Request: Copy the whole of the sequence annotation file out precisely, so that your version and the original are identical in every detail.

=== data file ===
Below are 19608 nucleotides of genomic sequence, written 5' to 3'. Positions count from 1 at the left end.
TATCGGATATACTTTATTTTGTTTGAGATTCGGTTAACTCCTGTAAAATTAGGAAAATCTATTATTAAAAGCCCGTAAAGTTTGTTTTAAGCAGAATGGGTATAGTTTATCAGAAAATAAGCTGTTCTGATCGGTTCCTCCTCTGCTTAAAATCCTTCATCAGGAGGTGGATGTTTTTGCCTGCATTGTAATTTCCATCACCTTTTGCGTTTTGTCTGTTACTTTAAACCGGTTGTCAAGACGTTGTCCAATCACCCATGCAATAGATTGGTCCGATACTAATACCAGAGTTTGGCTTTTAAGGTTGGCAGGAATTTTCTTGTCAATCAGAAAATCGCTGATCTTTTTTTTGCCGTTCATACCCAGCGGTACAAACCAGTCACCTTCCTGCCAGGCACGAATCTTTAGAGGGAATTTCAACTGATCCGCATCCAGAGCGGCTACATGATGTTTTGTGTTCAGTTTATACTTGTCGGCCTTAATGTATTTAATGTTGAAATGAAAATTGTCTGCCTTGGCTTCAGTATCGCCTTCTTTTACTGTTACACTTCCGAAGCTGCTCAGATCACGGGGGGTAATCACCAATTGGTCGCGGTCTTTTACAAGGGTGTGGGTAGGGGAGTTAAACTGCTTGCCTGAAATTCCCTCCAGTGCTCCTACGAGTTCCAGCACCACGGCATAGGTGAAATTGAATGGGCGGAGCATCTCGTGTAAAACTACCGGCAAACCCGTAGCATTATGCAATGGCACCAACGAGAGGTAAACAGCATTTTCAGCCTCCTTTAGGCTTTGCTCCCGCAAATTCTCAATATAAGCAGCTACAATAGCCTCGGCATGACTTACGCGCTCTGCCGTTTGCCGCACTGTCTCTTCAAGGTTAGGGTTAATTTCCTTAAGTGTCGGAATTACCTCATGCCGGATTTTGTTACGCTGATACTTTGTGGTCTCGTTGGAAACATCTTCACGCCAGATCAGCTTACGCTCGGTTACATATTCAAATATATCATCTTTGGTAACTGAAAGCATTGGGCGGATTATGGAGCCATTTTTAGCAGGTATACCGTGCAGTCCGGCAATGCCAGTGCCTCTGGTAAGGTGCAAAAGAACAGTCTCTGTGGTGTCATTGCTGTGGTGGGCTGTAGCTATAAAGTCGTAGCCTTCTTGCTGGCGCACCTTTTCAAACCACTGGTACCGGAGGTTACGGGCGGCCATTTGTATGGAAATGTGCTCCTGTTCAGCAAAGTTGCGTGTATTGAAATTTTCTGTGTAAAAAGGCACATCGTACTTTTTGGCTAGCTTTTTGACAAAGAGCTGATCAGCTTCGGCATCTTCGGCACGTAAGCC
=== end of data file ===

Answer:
Below are 19608 nucleotides of genomic sequence, written 5' to 3'. Positions count from 1 at the left end.
TATCGGATATACTTTATTTTGTTTGAGATTCGGTTAACTCCTGTAAAATTAGGAAAATCTATTATTAAAAGCCCGTAAAGTTTGTTTTAAGCAGAATGGGTATAGTTTATCAGAAAATAAGCTGTTCTGATCGGTTCCTCCTCTGCTTAAAATCCTTCATCAGGAGGTGGATGTTTTTGCCTGCATTGTAATTTCCATCACCTTTTGCGTTTTGTCTGTTACTTTAAACCGGTTGTCAAGACGTTGTCCAATCACCCATGCAATAGATTGGTCCGATACTAATACCAGAGTTTGGCTTTTAAGGTTGGCAGGAATTTTCTTGTCAATCAGAAAATCGCTGATCTTTTTTTTGCCGTTCATACCCAGCGGTACAAACCAGTCACCTTCCTGCCAGGCACGAATCTTTAGAGGGAATTTCAACTGATCCGCATCCAGAGCGGCTACATGATGTTTTGTGTTCAGTTTATACTTGTCGGCCTTAATGTATTTAATGTTGAAATGAAAATTGTCTGCCTTGGCTTCAGTATCGCCTTCTTTTACTGTTACACTTCCGAAGCTGCTCAGATCACGGGGGGTAATCACCAATTGGTCGCGGTCTTTTACAAGGGTGTGGGTAGGGGAGTTAAACTGCTTGCCTGAAATTCCCTCCAGTGCTCCTACGAGTTCCAGCACCACGGCATAGGTGAAATTGAATGGGCGGAGCATCTCGTGTAAAACTACCGGCAAACCCGTAGCATTATGCAATGGCACCAACGAGAGGTAAACAGCATTTTCAGCCTCCTTTAGGCTTTGCTCCCGCAAATTCTCAATATAAGCAGCTACAATAGCCTCGGCATGACTTACGCGCTCTGCCGTTTGCCGCACTGTCTCTTCAAGGTTAGGGTTAATTTCCTTAAGTGTCGGAATTACCTCATGCCGGATTTTGTTACGCTGATACTTTGTGGTCTCGTTGGAAACATCTTCACGCCAGATCAGCTTACGCTCGGTTACATATTCAAATATATCATCTTTGGTAACTGAAAGCATTGGGCGGATTATGGAGCCATTTTTAGCAGGTATACCGTGCAGTCCGGCAATGCCAGTGCCTCTGGTAAGGTGCAAAAGAACAGTCTCTGTGGTGTCATTGCTGTGGTGGGCTGTAGCTATAAAGTCGTAGCCTTCTTGCTGGCGCACCTTTTCAAACCACTGGTACCGGAGGTTACGGGCGGCCATTTGTATGGAAATGTGCTCCTGTTCAGCAAAGTTGCGTGTATTGAAATTTTCTGTGTAAAAAGGCACATCGTACTTTTTGGCTAGCTTTTTGACAAAGAGCTGATCAGCTTCGGCATCTTCGGCACGTAAGCC